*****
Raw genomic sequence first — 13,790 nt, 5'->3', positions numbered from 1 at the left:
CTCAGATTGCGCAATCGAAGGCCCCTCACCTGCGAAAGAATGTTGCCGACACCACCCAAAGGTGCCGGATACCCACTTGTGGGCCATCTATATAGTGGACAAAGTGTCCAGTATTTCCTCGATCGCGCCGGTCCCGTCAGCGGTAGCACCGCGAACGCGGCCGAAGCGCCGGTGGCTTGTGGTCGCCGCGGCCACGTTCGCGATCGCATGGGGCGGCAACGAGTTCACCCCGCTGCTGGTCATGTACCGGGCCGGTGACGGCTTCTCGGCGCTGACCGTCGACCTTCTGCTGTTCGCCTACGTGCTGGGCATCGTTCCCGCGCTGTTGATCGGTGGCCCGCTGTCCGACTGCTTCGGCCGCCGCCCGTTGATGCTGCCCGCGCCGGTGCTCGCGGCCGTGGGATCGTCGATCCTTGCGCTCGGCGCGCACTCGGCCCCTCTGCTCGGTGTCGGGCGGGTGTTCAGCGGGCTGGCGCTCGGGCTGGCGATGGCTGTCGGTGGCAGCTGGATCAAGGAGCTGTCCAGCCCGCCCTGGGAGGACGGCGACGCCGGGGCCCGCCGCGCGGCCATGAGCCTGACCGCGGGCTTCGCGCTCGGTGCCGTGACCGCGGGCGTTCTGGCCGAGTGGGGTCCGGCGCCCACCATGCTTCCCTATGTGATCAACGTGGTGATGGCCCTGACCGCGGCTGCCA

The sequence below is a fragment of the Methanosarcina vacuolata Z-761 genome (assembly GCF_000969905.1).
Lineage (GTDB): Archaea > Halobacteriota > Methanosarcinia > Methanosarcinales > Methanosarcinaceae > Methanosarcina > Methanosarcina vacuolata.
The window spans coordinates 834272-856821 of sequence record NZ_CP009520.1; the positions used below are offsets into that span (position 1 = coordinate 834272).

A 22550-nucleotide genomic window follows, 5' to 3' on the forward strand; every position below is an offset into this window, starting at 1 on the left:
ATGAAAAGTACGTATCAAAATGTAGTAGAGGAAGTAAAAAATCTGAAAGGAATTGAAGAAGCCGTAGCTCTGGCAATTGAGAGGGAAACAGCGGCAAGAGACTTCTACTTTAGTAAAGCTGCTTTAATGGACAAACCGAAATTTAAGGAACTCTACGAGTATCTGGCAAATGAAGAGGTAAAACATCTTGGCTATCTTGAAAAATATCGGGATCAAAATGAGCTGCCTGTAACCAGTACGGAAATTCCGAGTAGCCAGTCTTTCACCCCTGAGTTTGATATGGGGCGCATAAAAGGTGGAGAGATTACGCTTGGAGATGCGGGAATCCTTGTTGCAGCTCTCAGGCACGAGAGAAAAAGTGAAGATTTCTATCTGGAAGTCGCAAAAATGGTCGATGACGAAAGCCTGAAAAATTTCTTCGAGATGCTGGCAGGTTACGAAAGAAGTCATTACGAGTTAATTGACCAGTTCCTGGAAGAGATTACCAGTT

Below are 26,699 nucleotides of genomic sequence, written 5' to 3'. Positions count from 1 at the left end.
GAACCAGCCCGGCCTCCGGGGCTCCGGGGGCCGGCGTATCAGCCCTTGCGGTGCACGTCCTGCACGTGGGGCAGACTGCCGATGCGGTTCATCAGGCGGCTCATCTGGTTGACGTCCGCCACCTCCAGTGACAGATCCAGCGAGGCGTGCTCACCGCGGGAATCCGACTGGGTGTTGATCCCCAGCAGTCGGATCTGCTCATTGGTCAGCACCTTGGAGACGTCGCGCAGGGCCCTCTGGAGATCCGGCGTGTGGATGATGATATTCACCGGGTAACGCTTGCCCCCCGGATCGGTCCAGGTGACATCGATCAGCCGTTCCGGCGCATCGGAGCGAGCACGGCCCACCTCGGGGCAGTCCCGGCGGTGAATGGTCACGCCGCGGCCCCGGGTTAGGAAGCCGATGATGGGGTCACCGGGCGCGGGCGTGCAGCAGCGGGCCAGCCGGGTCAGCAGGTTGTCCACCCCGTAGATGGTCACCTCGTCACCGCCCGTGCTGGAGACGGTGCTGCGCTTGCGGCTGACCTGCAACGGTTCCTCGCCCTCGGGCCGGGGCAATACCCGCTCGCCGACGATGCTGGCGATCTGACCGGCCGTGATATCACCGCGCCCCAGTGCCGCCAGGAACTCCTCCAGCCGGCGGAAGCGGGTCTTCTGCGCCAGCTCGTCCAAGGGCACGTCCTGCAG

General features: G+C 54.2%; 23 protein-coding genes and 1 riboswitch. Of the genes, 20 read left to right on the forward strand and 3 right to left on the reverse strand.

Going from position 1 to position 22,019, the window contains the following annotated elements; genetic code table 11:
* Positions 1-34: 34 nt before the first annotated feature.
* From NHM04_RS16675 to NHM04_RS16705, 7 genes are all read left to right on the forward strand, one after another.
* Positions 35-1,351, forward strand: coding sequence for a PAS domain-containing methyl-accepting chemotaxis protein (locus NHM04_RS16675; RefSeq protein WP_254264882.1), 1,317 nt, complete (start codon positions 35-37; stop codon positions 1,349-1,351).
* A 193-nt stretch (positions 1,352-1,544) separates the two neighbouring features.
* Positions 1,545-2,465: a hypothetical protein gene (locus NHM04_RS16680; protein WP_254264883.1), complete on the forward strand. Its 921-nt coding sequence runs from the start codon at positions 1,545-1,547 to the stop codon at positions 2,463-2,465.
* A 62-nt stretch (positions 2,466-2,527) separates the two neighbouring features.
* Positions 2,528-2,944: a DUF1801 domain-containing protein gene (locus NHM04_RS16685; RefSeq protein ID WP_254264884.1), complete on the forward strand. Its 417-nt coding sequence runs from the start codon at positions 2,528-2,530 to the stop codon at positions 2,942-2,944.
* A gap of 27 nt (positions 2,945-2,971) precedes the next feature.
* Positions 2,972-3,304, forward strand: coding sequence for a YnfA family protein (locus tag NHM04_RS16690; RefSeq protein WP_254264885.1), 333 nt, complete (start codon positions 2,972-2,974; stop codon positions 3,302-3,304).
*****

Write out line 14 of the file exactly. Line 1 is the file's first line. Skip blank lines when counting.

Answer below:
* Positions 35-1,351, forward strand: coding sequence for a PAS domain-containing methyl-accepting chemotaxis protein (locus NHM04_RS16675; RefSeq protein WP_254264882.1), 1,317 nt, complete (start codon positions 35-37; stop codon positions 1,349-1,351).